3. Now, for the Pharisees, they live meanly, and despise delicacies in diet; and they follow the conduct of reason; and what that prescribes to them as good for them they do; and they think they ought earnestly to strive to observe reason’s dictates for practice. They also pay a respect to such as are in years; nor are they so bold as to contradict them in any thing which they have introduced; and when they determine that all things are done by fate, they do not take away the freedom from men of acting as they think fit; since their notion is, that it hath pleased God to make a combination, whereby what he wills is done, but so that the will of man can act virtuously or viciously…
4. But the doctrine of the Sadducees is this: That souls die with the bodies; nor do they regard the observation of any thing besides what the law enjoins them; for they think it an instance of virtue to dispute with those teachers of philosophy whom they frequent: but this doctrine is received but by a few, yet by those still of the greatest dignity…
5. The doctrine of the Essenes is this: That all things are best ascribed to God.
And in Antiquities Bk 13 ch5
9. At this time there were three sects among the Jews, who had different opinions concerning human actions; the one was called the sect of the Pharisees, another the sect of the Sadducees, and the other the sect of the Essenes. Now for the Pharisees, they say that some actions, but not all, are the work of fate, and some of them are in our own power, and that they are liable to fate, but are not caused by fate.
But the sect of the Essenes affirm, that fate governs all things, and that nothing befalls men but what is according to its determination.
And for the Sadducees, they take away fate, and say there is no such thing, and that the events of human affairs are not at its disposal; but they suppose that all our actions are in our own power, so that we are ourselves the causes of what is good, and receive what is evil from our own folly.
An editorial note on this passage in the edition I consulted gives Josephus’s own bias thus:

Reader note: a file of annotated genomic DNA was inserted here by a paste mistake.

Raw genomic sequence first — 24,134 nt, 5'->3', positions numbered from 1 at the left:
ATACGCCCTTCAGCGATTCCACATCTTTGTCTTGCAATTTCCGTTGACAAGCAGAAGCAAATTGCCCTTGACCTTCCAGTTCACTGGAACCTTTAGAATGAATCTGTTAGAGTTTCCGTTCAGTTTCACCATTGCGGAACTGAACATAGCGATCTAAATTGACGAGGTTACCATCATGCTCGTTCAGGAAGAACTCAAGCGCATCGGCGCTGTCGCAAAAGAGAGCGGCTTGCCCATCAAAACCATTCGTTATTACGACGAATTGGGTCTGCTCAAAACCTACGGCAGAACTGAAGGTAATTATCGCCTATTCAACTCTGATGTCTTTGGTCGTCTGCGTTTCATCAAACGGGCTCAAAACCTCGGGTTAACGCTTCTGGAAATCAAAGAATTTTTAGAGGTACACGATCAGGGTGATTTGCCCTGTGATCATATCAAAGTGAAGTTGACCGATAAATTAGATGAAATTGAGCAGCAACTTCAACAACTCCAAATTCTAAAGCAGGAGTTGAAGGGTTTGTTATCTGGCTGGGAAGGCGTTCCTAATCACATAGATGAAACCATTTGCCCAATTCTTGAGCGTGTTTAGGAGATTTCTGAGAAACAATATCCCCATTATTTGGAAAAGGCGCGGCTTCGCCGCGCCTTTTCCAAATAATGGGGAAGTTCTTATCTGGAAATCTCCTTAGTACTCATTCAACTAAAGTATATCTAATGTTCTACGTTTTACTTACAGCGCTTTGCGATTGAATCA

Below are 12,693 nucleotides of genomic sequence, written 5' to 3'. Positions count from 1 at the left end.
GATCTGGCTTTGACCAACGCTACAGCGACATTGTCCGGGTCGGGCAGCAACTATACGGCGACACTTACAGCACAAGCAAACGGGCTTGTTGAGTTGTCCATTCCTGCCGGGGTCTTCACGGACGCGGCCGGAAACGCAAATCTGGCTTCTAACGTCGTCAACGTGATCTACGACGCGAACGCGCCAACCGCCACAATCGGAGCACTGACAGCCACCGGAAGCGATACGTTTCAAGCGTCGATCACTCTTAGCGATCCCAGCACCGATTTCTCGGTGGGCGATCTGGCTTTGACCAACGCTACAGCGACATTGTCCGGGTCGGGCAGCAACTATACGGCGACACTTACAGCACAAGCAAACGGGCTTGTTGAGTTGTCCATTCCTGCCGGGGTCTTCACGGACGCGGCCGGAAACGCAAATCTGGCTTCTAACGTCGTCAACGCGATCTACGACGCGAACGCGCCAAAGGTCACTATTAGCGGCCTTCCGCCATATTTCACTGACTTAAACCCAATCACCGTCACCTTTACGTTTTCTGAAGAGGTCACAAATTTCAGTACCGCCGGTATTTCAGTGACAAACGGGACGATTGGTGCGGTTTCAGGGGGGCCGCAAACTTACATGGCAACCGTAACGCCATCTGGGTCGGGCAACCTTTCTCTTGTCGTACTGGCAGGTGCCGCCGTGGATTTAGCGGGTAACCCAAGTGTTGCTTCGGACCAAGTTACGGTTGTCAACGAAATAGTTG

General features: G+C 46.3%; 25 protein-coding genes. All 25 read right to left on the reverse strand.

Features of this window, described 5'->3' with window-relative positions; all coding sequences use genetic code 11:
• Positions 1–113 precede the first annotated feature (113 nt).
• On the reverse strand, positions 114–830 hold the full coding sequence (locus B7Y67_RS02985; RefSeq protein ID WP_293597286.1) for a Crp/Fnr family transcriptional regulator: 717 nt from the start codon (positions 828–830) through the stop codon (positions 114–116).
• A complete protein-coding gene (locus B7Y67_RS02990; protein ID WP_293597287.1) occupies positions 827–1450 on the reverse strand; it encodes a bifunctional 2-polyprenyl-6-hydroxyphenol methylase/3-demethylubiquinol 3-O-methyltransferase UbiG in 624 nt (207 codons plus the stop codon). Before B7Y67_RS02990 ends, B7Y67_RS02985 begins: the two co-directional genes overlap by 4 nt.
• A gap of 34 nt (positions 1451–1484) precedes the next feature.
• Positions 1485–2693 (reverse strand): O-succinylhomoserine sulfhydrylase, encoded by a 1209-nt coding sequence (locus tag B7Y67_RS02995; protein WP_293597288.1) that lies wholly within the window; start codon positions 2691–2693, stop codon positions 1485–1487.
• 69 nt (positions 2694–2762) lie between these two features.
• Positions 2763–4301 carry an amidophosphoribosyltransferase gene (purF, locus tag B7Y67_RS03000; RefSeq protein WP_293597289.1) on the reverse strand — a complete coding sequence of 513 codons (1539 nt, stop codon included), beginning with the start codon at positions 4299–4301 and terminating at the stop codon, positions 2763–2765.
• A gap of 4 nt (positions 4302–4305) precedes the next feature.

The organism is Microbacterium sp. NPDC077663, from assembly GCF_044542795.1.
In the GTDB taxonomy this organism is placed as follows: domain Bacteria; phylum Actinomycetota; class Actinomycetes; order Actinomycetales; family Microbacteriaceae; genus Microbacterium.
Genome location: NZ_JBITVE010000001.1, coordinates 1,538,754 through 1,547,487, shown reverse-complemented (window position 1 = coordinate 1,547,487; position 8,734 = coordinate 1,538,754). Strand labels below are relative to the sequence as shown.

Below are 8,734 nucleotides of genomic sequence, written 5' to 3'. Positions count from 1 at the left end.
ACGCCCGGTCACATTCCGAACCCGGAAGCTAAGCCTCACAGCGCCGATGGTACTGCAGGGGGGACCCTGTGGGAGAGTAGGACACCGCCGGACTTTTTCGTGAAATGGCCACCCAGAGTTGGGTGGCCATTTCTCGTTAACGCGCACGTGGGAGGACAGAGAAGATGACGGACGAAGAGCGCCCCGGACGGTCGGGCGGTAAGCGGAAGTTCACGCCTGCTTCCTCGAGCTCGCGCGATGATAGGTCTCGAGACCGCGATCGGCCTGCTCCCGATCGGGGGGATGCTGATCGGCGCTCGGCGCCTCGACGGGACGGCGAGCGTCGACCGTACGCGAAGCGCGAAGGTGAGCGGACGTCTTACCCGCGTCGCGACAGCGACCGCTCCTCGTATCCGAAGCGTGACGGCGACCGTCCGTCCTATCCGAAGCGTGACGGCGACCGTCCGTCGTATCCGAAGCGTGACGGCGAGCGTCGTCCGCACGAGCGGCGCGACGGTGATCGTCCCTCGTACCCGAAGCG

However, our Josephus, who in his heart was a great admirer of the piety of the Essenes, was yet in practice a Pharisee, as he himself informs us, in his own Life, sect. 2.
It seems Josephus spent some time with the Pharisees, and even longer with the Essenes, so his picture of the three shades of belief is likely correct. The Essenes were divine determinists or fatalists, the Sadducees what we would now call libertarian free-willers (or even Pelagians), and the Pharisees somewhere (slightly confusing, from the three passages cited) in between.
Bearing in mind he was writing history and apologetics, not philosophy or theology, Josephus’s imprecision is understandable. It might seem from the last passage that to the Pharisees most things are caused by God, but not human acts which are free. But that would be a misinterpretation. The last passage, having seemed to suggest that our acts are in our power, adds that they are still “liable to fate”, but not “caused” by it.
The previous passage is a little clearer. All things are done by providence, he says, but so as not to take away man’s freedom of action. It has pleased God, say the Pharisees, to “make a combination, whereby what God wills is done, but so that the will of man can act virtuously or viciously.” Without engaging in longwinded philosophical reasoning, that’s as close to an Augustinian or Thomist position as one could get.